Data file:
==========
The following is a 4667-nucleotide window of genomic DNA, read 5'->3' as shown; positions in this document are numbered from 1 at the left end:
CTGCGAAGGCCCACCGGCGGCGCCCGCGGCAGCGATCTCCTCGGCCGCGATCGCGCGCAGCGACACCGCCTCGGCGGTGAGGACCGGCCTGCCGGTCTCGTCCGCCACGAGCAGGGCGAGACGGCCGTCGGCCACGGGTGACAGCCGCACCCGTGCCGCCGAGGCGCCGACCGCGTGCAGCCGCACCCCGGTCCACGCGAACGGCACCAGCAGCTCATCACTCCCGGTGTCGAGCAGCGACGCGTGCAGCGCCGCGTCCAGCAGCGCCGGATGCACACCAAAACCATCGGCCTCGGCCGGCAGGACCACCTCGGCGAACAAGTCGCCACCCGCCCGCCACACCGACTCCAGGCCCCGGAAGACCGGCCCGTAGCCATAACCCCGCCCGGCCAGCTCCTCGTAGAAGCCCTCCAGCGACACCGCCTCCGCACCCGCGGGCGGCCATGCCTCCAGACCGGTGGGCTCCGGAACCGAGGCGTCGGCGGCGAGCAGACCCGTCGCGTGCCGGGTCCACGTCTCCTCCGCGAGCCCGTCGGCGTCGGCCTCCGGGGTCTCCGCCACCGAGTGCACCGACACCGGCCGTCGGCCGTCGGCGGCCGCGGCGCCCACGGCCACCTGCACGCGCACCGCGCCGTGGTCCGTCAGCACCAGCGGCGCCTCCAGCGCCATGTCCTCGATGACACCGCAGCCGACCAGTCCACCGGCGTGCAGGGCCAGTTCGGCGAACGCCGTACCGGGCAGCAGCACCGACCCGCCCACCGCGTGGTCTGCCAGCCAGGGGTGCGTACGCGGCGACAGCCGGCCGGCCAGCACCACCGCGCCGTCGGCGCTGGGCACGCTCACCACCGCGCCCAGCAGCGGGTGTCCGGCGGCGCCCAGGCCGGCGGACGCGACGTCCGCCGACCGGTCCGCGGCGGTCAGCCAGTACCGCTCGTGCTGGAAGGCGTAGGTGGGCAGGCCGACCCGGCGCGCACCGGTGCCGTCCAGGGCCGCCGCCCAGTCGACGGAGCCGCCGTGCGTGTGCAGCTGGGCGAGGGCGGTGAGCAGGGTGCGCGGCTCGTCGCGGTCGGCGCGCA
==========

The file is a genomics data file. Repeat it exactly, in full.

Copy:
The following is a 4667-nucleotide window of genomic DNA, read 5'->3' as shown; positions in this document are numbered from 1 at the left end:
CTGCGAAGGCCCACCGGCGGCGCCCGCGGCAGCGATCTCCTCGGCCGCGATCGCGCGCAGCGACACCGCCTCGGCGGTGAGGACCGGCCTGCCGGTCTCGTCCGCCACGAGCAGGGCGAGACGGCCGTCGGCCACGGGTGACAGCCGCACCCGTGCCGCCGAGGCGCCGACCGCGTGCAGCCGCACCCCGGTCCACGCGAACGGCACCAGCAGCTCATCACTCCCGGTGTCGAGCAGCGACGCGTGCAGCGCCGCGTCCAGCAGCGCCGGATGCACACCAAAACCATCGGCCTCGGCCGGCAGGACCACCTCGGCGAACAAGTCGCCACCCGCCCGCCACACCGACTCCAGGCCCCGGAAGACCGGCCCGTAGCCATAACCCCGCCCGGCCAGCTCCTCGTAGAAGCCCTCCAGCGACACCGCCTCCGCACCCGCGGGCGGCCATGCCTCCAGACCGGTGGGCTCCGGAACCGAGGCGTCGGCGGCGAGCAGACCCGTCGCGTGCCGGGTCCACGTCTCCTCCGCGAGCCCGTCGGCGTCGGCCTCCGGGGTCTCCGCCACCGAGTGCACCGACACCGGCCGTCGGCCGTCGGCGGCCGCGGCGCCCACGGCCACCTGCACGCGCACCGCGCCGTGGTCCGTCAGCACCAGCGGCGCCTCCAGCGCCATGTCCTCGATGACACCGCAGCCGACCAGTCCACCGGCGTGCAGGGCCAGTTCGGCGAACGCCGTACCGGGCAGCAGCACCGACCCGCCCACCGCGTGGTCTGCCAGCCAGGGGTGCGTACGCGGCGACAGCCGGCCGGCCAGCACCACCGCGCCGTCGGCGCTGGGCACGCTCACCACCGCGCCCAGCAGCGGGTGTCCGGCGGCGCCCAGGCCGGCGGACGCGACGTCCGCCGACCGGTCCGCGGCGGTCAGCCAGTACCGCTCGTGCTGGAAGGCGTAGGTGGGCAGGCCGACCCGGCGCGCACCGGTGCCGTCCAGGGCCGCCGCCCAGTCGACGGAGCCGCCGTGCGTGTGCAGCTGGGCGAGGGCGGTGAGCAGGGTGCGCGGCTCGTCGCGGTCGGCGCGCA